MARRY ME, VERNE- From Godfrey

Though a serious thinker.. and ever the seeker of wisdoms elusive. Godfrey was a poker under stones at low tide, enjoyed leaving poetry strewn about for others to find.

He had a lifelong impish side, and oft over coffee in a cafe’ read to me an obituary, one that told of a life lived extraordinary. He marveled at all lives, felt no one ever insignificant. “Everyone has their story, this is one over donuts Godfrey told me.

Marry me Verne- words scratched deep in sand with a stick or similar sharp tool. I looked up and down the beach, it was empty save a Heron at one end, wading patient in a tide pool.    The tide was very low as I strolled and came upon the next message- “Kiss me you silly man, put a ring of kelp on my trembling hand”..

It was a long, wild stretch, several miles to the distant, misty headland. The sand was damp where she had knelt, not disturbed by wind or passerby. No prints but my own big feet bare, but for the next message , no sign that Verne’s true love had ever passed by there. Verne, she wrote, “Oh marry me do, I shall be your Stella Maris, little star of the sea, such an adoring mollusk are you, my Verne”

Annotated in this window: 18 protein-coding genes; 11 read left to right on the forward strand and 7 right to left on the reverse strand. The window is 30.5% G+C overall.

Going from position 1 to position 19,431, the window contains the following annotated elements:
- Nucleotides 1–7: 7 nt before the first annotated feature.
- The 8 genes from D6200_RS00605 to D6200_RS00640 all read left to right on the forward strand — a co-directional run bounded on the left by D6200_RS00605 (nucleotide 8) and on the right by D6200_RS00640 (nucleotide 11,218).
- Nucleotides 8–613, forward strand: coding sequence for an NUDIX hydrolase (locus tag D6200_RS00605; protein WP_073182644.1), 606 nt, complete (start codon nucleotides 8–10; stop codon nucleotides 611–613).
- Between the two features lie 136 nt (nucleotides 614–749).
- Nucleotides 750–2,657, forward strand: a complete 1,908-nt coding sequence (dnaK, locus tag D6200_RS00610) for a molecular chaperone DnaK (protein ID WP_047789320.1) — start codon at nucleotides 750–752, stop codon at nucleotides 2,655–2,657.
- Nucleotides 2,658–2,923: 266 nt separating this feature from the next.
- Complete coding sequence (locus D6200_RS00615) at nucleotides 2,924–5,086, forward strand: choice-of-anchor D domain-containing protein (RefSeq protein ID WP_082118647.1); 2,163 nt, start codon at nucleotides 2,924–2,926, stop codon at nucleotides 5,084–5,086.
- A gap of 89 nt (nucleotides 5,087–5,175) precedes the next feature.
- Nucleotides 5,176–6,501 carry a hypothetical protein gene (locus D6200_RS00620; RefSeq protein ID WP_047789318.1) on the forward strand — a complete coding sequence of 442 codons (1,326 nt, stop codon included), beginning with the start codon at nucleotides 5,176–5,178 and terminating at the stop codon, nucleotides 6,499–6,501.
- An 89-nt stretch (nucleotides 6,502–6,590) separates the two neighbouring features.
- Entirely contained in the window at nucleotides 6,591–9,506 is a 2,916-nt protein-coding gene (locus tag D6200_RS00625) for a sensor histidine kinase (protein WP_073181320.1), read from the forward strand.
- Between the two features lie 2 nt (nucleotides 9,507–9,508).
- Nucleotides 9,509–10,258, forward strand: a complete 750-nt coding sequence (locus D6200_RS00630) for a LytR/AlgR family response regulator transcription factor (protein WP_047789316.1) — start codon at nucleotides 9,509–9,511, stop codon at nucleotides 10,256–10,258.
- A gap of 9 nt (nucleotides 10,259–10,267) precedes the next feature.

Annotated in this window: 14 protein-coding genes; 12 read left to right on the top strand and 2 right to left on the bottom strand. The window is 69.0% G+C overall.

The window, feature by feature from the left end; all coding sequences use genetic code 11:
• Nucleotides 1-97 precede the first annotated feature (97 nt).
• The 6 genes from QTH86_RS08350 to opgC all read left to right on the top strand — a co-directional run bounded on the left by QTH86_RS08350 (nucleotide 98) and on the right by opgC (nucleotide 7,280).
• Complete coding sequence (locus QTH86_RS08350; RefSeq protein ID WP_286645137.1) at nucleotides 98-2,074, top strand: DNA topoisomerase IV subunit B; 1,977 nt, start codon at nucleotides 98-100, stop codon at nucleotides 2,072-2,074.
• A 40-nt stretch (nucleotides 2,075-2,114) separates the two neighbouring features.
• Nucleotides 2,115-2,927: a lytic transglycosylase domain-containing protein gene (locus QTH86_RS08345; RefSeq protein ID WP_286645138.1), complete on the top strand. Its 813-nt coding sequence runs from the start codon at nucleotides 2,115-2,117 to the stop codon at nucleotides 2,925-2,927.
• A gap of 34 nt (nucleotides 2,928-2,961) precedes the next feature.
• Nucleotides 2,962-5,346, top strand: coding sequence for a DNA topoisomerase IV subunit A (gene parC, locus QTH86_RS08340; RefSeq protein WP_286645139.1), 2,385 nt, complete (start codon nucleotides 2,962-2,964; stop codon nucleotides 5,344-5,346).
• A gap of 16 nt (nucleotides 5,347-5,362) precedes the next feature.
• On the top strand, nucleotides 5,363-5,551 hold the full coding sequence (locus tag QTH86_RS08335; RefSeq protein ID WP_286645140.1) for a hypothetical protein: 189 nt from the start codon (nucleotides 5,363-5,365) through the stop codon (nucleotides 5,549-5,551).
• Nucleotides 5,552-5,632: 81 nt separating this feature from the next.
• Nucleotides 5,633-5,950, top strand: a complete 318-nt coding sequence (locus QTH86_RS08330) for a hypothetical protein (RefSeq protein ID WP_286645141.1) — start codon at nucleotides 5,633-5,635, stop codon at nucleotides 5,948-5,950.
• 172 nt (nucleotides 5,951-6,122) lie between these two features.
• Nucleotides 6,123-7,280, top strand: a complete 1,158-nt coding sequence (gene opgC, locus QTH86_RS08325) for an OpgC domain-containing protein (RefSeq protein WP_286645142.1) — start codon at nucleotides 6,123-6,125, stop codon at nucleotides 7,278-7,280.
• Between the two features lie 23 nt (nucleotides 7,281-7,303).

Verne, I thought, best catch up with your bride, before all is lost to the incoming tide. The compelling mystery could not keep me from a dip, and frolic in the warm ocean clear. Left my kilt on a rock safe and dry, for truly there was no one to peek at me nearby.

Cooled from my swim I meandered on, not bothering to dress. Clothes over shoulder, message at my feet, in big mannish letters- the word YES!.     You may notice, Godfrey gravely looked into my eyes, (dunking quick my donut he had swiped because he always did and when would I learn) “In the obits, every day passes on a chap named Verne.

There is always a Verne, devoted husband, and I oft wonder if he is the Verne who’s name was, so long ago etched in the sand.   I was used to people, when in public looking oddly at myself and Godfrey. I plucked my donut from his rascally hand, told him it may not be ours to understand, we can only wonder of the romance in the mystery, wish Stella and Verne happiness, celebrate them in poetry, tell the world, theirs was a story.

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2 thoughts on “MARRY ME, VERNE- From Godfrey

  1. Oh, Sheila, wherever do you get your ideas? Did you actually see such messages scrawled in sand, or hear about them, or simply amused yourself by creating them? However you and Godfrey found them, I’m glad you did. It’s the best love story I’ve heard in a while.
    Admiringly,
    Janet

    • Aw thanks Janet, Fillipendula is loosely based on the life of my cousin Diane. She was my hero growing up. Now 72, she remains a recluse with her pets. As for Verne, a great love story is timeless, I am an inveterate reader of the obits, but the stories come unbidden. If I get a word or thought in my head, it prods me to write it down. I am very glad you enjoy, and that you know Emily Carr.

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